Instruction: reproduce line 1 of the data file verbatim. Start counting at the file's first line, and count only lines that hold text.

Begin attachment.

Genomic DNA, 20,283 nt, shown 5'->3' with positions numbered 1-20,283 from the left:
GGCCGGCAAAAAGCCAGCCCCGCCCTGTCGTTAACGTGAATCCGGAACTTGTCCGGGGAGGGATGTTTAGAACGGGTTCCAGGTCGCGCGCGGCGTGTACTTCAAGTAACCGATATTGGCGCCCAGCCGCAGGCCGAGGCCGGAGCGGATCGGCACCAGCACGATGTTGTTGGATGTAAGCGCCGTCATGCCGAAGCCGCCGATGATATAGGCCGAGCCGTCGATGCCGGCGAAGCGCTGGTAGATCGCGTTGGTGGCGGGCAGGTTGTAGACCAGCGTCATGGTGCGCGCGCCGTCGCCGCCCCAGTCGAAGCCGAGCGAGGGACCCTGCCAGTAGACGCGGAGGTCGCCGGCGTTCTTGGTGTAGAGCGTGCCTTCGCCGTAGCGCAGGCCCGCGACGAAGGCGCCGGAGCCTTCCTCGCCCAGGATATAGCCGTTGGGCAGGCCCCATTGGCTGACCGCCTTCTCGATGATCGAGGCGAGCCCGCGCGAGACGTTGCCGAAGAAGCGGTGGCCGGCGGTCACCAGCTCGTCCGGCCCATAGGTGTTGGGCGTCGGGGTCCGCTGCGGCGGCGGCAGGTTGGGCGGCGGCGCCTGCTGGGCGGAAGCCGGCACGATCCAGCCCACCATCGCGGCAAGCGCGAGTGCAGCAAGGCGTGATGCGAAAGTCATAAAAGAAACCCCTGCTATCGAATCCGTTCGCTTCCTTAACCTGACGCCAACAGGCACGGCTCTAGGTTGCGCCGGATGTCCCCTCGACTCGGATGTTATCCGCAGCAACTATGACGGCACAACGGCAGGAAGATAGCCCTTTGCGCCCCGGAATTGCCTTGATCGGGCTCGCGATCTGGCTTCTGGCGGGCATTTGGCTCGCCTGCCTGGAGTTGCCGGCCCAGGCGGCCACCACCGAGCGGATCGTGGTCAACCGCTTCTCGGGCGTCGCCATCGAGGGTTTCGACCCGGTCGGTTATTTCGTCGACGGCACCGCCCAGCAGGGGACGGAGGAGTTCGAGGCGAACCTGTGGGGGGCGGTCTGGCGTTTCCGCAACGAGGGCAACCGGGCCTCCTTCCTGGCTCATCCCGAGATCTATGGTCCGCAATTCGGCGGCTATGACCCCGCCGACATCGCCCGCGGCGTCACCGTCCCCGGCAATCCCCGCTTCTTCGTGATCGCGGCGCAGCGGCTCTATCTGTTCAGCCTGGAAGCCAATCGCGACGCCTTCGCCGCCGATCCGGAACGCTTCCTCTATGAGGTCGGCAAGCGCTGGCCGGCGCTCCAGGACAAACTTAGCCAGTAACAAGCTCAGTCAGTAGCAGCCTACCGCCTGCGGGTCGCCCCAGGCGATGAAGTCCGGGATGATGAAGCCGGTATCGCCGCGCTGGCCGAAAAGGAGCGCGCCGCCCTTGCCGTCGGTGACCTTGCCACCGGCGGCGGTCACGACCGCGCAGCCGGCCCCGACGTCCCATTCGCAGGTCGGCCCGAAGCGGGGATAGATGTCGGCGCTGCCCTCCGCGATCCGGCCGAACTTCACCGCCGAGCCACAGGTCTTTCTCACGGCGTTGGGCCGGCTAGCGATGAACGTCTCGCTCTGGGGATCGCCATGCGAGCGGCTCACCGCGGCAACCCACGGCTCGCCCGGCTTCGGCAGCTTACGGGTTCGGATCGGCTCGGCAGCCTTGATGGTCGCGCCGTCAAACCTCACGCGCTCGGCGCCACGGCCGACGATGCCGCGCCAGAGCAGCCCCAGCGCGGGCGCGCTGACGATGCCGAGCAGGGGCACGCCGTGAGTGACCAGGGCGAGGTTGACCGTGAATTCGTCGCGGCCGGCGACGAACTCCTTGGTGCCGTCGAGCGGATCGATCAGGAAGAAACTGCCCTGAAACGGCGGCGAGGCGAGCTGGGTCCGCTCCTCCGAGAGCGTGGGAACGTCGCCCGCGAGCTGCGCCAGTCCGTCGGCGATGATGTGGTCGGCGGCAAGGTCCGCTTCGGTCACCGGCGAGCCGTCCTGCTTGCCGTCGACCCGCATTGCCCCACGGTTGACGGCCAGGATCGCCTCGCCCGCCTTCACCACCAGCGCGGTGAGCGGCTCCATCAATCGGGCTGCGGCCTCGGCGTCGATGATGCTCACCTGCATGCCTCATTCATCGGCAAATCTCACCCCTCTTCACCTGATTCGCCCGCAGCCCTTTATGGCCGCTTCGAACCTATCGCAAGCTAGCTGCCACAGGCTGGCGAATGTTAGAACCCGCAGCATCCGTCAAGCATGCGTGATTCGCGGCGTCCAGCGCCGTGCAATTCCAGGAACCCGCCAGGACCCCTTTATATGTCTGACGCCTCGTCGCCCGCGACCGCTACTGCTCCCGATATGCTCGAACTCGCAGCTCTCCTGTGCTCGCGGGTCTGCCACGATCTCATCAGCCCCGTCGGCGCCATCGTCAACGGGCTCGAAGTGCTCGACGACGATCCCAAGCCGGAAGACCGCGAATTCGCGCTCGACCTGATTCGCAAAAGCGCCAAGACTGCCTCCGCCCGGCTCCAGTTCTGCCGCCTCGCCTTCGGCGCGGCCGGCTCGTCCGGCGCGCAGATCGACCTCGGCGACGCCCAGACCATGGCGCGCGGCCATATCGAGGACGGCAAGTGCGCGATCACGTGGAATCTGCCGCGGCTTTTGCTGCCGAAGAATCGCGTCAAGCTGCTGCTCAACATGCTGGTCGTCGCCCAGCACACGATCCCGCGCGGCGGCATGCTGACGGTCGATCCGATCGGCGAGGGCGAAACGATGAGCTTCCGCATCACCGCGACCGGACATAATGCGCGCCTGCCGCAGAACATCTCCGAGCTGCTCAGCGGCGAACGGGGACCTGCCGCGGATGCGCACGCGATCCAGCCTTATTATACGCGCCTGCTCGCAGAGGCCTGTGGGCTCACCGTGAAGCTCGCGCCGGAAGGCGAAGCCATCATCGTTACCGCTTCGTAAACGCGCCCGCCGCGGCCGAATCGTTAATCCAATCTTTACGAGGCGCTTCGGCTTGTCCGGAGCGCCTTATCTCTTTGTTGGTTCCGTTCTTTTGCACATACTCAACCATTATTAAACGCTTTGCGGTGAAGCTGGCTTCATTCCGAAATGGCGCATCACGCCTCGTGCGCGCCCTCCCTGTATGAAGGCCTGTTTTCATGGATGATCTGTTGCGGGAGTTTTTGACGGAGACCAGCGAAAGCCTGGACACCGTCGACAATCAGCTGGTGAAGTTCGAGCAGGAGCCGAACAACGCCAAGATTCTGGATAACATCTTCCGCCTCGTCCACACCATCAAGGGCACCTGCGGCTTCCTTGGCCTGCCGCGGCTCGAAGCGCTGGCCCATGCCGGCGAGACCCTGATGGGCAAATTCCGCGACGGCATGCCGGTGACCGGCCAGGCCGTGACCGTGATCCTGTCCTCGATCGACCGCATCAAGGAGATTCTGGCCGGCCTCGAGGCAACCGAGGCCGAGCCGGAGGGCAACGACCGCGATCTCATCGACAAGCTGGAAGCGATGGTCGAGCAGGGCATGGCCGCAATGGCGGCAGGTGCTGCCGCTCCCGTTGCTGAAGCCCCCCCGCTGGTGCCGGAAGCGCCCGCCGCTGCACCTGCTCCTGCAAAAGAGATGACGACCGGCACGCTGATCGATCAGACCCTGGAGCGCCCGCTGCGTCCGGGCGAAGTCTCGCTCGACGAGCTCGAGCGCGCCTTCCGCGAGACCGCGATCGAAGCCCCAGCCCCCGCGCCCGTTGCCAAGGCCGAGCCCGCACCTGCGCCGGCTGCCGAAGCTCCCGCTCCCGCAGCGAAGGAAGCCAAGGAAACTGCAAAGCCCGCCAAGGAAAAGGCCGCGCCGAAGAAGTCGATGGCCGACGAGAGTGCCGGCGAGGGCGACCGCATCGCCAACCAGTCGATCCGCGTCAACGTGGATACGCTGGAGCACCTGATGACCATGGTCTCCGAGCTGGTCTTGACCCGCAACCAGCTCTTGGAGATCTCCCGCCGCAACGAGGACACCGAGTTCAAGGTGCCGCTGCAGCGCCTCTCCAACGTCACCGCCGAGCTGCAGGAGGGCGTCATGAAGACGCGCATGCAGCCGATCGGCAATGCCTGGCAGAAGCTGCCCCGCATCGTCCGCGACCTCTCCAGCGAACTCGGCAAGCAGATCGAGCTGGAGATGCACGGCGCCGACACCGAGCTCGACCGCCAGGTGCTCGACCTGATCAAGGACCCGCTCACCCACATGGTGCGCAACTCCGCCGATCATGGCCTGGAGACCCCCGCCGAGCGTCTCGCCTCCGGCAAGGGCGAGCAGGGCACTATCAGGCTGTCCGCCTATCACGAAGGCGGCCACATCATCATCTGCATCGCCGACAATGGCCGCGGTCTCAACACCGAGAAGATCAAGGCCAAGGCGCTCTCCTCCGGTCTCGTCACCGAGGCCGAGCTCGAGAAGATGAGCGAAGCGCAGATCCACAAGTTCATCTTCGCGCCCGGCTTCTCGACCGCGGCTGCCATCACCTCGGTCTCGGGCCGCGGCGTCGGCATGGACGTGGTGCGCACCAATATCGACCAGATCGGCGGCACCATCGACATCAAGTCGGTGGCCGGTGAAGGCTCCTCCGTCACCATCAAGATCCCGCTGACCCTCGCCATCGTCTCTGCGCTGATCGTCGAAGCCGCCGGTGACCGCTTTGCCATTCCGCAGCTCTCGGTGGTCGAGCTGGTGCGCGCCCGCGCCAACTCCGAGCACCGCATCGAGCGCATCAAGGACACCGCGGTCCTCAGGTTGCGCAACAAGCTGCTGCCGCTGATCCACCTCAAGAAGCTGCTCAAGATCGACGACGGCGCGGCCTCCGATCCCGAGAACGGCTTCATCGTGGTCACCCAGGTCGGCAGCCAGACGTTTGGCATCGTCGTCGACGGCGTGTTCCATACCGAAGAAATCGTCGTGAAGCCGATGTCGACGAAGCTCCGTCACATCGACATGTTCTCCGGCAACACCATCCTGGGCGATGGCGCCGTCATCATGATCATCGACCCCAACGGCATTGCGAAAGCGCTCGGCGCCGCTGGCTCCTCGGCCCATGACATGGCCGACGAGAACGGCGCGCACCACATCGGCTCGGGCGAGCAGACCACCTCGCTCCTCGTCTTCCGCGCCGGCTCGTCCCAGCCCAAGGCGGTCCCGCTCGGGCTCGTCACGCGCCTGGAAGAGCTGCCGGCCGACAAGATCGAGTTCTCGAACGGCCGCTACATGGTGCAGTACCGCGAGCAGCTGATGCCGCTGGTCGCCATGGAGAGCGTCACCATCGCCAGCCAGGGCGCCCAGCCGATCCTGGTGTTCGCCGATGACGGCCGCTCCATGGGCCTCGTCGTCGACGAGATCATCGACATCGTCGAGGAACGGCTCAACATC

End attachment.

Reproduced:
Genomic DNA, 20,283 nt, shown 5'->3' with positions numbered 1-20,283 from the left: